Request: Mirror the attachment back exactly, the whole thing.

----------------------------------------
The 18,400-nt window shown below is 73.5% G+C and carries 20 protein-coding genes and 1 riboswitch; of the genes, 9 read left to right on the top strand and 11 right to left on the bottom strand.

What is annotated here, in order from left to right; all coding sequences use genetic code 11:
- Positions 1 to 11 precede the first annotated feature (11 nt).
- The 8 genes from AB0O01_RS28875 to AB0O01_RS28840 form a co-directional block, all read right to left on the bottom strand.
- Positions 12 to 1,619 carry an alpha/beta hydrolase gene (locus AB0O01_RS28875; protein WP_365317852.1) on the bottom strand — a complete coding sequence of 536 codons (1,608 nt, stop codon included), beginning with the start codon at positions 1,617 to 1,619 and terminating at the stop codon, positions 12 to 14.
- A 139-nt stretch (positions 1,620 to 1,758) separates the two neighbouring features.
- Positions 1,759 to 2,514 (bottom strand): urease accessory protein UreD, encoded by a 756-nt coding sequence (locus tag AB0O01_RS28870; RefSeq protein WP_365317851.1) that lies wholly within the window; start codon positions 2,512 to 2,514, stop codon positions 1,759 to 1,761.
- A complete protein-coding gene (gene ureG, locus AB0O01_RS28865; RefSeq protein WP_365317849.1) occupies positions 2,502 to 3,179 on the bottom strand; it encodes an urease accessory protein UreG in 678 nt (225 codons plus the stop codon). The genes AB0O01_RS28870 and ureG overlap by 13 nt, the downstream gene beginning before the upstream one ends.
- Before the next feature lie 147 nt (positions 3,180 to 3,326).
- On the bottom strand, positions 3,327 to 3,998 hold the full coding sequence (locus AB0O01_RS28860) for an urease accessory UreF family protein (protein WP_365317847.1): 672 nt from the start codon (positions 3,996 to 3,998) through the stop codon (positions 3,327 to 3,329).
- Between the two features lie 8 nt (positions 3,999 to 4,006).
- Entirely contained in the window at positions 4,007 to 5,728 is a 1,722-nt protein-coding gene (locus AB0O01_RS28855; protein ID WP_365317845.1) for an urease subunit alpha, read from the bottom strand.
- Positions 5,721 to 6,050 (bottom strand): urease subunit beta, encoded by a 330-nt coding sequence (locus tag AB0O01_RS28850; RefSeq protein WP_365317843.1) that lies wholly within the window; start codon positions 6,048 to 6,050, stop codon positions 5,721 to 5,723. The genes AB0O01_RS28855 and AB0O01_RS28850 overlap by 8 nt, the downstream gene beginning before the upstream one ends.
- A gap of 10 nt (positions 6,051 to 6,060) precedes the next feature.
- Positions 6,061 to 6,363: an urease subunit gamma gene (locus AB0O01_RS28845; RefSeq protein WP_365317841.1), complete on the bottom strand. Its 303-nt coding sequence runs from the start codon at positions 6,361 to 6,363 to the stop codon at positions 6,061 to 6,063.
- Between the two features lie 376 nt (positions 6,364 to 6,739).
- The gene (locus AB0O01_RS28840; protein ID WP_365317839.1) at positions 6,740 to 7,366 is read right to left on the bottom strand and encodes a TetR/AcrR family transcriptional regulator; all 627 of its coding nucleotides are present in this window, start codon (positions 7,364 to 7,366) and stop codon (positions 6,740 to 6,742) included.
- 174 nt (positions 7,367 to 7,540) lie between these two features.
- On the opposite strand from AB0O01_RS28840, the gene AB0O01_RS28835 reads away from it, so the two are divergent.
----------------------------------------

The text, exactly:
The 18,400-nt window shown below is 73.5% G+C and carries 20 protein-coding genes and 1 riboswitch; of the genes, 9 read left to right on the top strand and 11 right to left on the bottom strand.

What is annotated here, in order from left to right; all coding sequences use genetic code 11:
- Positions 1 to 11 precede the first annotated feature (11 nt).
- The 8 genes from AB0O01_RS28875 to AB0O01_RS28840 form a co-directional block, all read right to left on the bottom strand.
- Positions 12 to 1,619 carry an alpha/beta hydrolase gene (locus AB0O01_RS28875; protein WP_365317852.1) on the bottom strand — a complete coding sequence of 536 codons (1,608 nt, stop codon included), beginning with the start codon at positions 1,617 to 1,619 and terminating at the stop codon, positions 12 to 14.
- A 139-nt stretch (positions 1,620 to 1,758) separates the two neighbouring features.
- Positions 1,759 to 2,514 (bottom strand): urease accessory protein UreD, encoded by a 756-nt coding sequence (locus tag AB0O01_RS28870; RefSeq protein WP_365317851.1) that lies wholly within the window; start codon positions 2,512 to 2,514, stop codon positions 1,759 to 1,761.
- A complete protein-coding gene (gene ureG, locus AB0O01_RS28865; RefSeq protein WP_365317849.1) occupies positions 2,502 to 3,179 on the bottom strand; it encodes an urease accessory protein UreG in 678 nt (225 codons plus the stop codon). The genes AB0O01_RS28870 and ureG overlap by 13 nt, the downstream gene beginning before the upstream one ends.
- Before the next feature lie 147 nt (positions 3,180 to 3,326).
- On the bottom strand, positions 3,327 to 3,998 hold the full coding sequence (locus AB0O01_RS28860) for an urease accessory UreF family protein (protein WP_365317847.1): 672 nt from the start codon (positions 3,996 to 3,998) through the stop codon (positions 3,327 to 3,329).
- Between the two features lie 8 nt (positions 3,999 to 4,006).
- Entirely contained in the window at positions 4,007 to 5,728 is a 1,722-nt protein-coding gene (locus AB0O01_RS28855; protein ID WP_365317845.1) for an urease subunit alpha, read from the bottom strand.
- Positions 5,721 to 6,050 (bottom strand): urease subunit beta, encoded by a 330-nt coding sequence (locus tag AB0O01_RS28850; RefSeq protein WP_365317843.1) that lies wholly within the window; start codon positions 6,048 to 6,050, stop codon positions 5,721 to 5,723. The genes AB0O01_RS28855 and AB0O01_RS28850 overlap by 8 nt, the downstream gene beginning before the upstream one ends.
- A gap of 10 nt (positions 6,051 to 6,060) precedes the next feature.
- Positions 6,061 to 6,363: an urease subunit gamma gene (locus AB0O01_RS28845; RefSeq protein WP_365317841.1), complete on the bottom strand. Its 303-nt coding sequence runs from the start codon at positions 6,361 to 6,363 to the stop codon at positions 6,061 to 6,063.
- Between the two features lie 376 nt (positions 6,364 to 6,739).
- The gene (locus AB0O01_RS28840; protein ID WP_365317839.1) at positions 6,740 to 7,366 is read right to left on the bottom strand and encodes a TetR/AcrR family transcriptional regulator; all 627 of its coding nucleotides are present in this window, start codon (positions 7,364 to 7,366) and stop codon (positions 6,740 to 6,742) included.
- 174 nt (positions 7,367 to 7,540) lie between these two features.
- On the opposite strand from AB0O01_RS28840, the gene AB0O01_RS28835 reads away from it, so the two are divergent.